Conventional storage exists on magnetic platters, where mechanical devices physically "seek" the requested data. This mechanical blundering is the weakest link in the input/output chain. Typical "latency" (the time between data requested and data received) is around 5 or 6 milliseconds for the very best RAID arrays.
On RAM SSD storage, data is not stored on traditional hard disks-- it is stored on DDRRAM memory chips. The result is -- 14 microseconds of latency - 250x faster than RAID.
Other companies brag about their latency times, but these numbers are useless unless they result in truly faster data transmission. The truth is in the IOPS-- Input/Output transactions (I/Os) per second. Truly low latency should be backed up by extreme IOPS performance.
A storage device can only handle so many IOPS, regardless of how small or large the I/O is. Conventional hard disks are capable of, at most, 300 IOPS. The best RAID is capable of approximately 10,000 IOPS. The slowest solid state drive, by comparison, is capable of 100,000 random IOPS. Since there are no moving parts, data performance is high regardless of whether the data is accessed sequential or randomly. This is important, since "real world" use is typically more random than it is sequential. Beware of any storage device that does not display random IOPS. Database applications benefit most frequently from high random IOPS.
The super-fast performance of the solid state drive enables it to fully saturate today's high-bandwidth interfaces. For this reason, the is equipped with up to eight Fibre Channel ports and a high speed backplane. This ensures that high-bandwidth applications are provided with as much data as the physical interfaces allow-- up to 3 GB/sec of data from a single storage appliance. These interface ports can provide a single, high bandwidth link to a demanding application, or they can serve separate functions for maximum efficiency. 1, 2, or 4 Gb Fibre Channel interfaces are available as are 4x InfiniBand interfaces, and the solid state drive is certified as interoperable with a wide variety of Fibre Channel host bus adaptors and InfiniBand host channel adapters from the leaders in the industry. High bandwidth is essential for some applications, including non-linear video editing and video-on-demand.
Lower I/O Wait Time
I/O Wait Time is experienced when processors are literally waiting on storage to process their I/O request. To some degree, I/O wait time occurs in all systems. Typical applications, however, do not thrash hard drives enough for users to notice.
A demanding enterprise application -- OLTP, data warehousing, video-on-demand -- can easily become busy enough that servers are constantly waiting on storage...up to 60% of the time! When servers wait on storage for data, users wait on servers.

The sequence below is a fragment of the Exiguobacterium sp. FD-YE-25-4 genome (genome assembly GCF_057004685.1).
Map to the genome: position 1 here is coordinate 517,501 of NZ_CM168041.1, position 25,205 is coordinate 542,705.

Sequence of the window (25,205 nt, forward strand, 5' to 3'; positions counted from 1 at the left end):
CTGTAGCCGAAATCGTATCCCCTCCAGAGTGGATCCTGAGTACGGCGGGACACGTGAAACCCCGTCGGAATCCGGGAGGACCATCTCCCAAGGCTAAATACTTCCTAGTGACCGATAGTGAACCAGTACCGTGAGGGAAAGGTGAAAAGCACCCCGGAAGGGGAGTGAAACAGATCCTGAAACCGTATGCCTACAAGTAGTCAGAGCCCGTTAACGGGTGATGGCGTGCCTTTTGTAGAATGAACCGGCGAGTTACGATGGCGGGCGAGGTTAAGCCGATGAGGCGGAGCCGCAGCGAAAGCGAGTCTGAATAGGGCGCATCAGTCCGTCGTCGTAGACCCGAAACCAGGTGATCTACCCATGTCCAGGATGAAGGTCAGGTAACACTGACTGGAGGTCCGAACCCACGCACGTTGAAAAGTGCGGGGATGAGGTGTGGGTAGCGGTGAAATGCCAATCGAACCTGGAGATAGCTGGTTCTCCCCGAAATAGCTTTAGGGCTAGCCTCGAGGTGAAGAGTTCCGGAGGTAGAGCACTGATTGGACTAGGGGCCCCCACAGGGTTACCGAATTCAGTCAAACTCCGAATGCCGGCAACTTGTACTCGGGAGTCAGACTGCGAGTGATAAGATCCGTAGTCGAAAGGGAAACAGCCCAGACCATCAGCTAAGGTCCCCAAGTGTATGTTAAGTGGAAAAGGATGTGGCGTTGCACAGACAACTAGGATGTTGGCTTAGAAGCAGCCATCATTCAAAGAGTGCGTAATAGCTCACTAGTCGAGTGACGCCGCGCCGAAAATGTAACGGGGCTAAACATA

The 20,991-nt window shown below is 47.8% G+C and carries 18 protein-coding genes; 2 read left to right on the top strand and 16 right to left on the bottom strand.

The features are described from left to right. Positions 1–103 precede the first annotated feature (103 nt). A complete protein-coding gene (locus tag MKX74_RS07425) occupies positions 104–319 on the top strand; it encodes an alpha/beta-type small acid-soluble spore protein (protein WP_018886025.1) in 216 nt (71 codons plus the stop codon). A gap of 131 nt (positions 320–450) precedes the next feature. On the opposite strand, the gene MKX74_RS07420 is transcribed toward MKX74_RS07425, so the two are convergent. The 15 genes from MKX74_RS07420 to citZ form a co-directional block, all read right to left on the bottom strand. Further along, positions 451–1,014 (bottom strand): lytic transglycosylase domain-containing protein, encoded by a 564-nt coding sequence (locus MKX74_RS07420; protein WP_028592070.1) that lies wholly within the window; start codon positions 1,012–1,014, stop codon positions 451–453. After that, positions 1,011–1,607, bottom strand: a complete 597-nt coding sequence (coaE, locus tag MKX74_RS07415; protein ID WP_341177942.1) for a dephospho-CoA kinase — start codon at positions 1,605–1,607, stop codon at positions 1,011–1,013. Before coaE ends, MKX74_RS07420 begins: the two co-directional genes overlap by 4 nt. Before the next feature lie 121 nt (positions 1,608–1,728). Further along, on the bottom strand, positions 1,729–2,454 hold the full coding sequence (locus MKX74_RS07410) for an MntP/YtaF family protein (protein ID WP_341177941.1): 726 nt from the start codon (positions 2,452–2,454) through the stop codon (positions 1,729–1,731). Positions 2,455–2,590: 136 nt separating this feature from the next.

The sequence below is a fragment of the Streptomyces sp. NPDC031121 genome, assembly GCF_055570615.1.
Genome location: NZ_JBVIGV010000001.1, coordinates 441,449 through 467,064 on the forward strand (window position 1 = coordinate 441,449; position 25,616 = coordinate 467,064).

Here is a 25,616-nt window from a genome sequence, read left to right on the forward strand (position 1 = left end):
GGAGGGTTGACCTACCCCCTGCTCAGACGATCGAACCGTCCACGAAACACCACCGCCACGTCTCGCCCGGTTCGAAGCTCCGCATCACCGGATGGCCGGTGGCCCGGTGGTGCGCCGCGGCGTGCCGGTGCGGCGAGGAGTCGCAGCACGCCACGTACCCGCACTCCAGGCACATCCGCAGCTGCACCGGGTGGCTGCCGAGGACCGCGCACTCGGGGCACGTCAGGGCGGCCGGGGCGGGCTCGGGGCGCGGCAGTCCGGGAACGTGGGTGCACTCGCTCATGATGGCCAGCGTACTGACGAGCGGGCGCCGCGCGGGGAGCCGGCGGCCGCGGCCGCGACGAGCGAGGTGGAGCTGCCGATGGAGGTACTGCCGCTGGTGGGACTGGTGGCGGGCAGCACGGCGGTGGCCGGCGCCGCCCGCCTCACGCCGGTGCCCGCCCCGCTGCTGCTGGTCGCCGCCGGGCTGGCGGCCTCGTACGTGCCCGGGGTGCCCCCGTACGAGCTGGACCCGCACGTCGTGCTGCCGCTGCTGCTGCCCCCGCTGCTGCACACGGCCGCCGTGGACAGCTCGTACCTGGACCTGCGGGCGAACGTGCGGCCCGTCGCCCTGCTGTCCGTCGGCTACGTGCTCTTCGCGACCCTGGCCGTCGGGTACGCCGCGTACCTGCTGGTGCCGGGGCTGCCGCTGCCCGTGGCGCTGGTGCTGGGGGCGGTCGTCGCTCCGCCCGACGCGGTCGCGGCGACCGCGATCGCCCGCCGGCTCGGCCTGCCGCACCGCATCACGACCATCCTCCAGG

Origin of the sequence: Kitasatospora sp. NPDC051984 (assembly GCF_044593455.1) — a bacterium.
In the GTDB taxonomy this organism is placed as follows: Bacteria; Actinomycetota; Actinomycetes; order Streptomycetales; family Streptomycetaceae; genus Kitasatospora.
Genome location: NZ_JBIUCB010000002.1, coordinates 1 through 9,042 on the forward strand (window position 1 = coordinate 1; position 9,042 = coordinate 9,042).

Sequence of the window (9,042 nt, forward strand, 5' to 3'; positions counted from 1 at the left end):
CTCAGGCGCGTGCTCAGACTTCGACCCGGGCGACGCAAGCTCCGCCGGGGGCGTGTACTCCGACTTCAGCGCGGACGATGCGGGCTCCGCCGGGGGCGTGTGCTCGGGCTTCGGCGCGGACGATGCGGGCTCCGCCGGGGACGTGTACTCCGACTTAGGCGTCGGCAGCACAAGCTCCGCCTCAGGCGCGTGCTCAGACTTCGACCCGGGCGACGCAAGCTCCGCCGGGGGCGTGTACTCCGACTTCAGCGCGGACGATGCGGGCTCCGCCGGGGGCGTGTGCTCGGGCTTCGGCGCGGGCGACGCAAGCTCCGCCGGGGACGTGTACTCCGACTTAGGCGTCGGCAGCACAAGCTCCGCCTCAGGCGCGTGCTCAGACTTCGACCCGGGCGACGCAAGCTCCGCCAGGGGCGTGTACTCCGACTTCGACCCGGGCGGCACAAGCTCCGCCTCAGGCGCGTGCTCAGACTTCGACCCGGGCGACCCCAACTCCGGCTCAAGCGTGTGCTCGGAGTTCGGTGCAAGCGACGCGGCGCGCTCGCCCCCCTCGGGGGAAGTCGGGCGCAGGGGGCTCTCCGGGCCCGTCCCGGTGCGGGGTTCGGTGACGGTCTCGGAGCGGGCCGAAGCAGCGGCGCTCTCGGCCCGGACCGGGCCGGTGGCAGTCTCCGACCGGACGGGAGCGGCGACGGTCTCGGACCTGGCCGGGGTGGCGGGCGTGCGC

The incredibly low latency of the SSD means that I/O wait time can be completely eliminated! CPUs once underutilized will be used to their best capacity, increasing the performance of the applications they run.
Improved Server Efficiency
When slow, conventional storage holds back the potential of expensive processors and servers, efficiency is reduced and money is wasted. Conversely, introducing a blazing fast solid state disk fully utilizes those servers, resulting in maximized ROI. If your data only travels as fast as the slowest point in the network, then removing that bottleneck results in efficiency gains throughout the system.
The drive towards server consolidation means squeezing every last drop of performance out of the remaining servers. If an SSD can improve server efficiency, then that efficiency increase can lead to server consolidation without performance loss! This is especially true in "server-bloated" environments, where the problem of I/O wait time was not solved by adding additional servers or processing power.
More Concurrent Users
When a solid state disk is installed, it typically takes the pressure off of whatever system was being thrashed in its place (a RAID array, server system memory, etc.). Those resources are freed up for other applications and tasks. In the case of query-based applications, this can translate in to more concurrent users receiving their data at higher speeds than ever before. Conventional thinking suggests that adding concurrent users requires more servers. The SSD allows you to scale concurrent users by improving server efficiency.
Faster Response Times
Solid state disks are famous for consistently decreasing the response times of demanding applications. Without mechanical storage devices to slow down performance, users and applications get data at the speeds they demand. At the core of any enterprise is a critical database. Whether it is queried by employees, customers, or other servers, anyone can benefit from faster response times.
In many environments, particularly OLTP, increased customer satisfaction is the first priority. Eliminating I/O bottlenecks with a solid state disk can improve the performance of all hardware depending on that data. Whether the application is e-commerce, OLTP, hot files storage, or any other use, higher performance, faster response, and greater transactions means increased satisfaction by users.
Financial, telecom, and e-commerce industries know the value of increased transactions per second. To those industries, every additional transaction that their hardware can carry out directly affects the bottom line. In such a situation, it is easy to see how the solid state disk quickly pays for itself. This logic, however, can be applied to virtually any mission-critical application that requires a solid state disk to reach its potential. Compare the cost of an SSD to alternative solutions that increase application performance from 2x to 10x, and the choice becomes easy.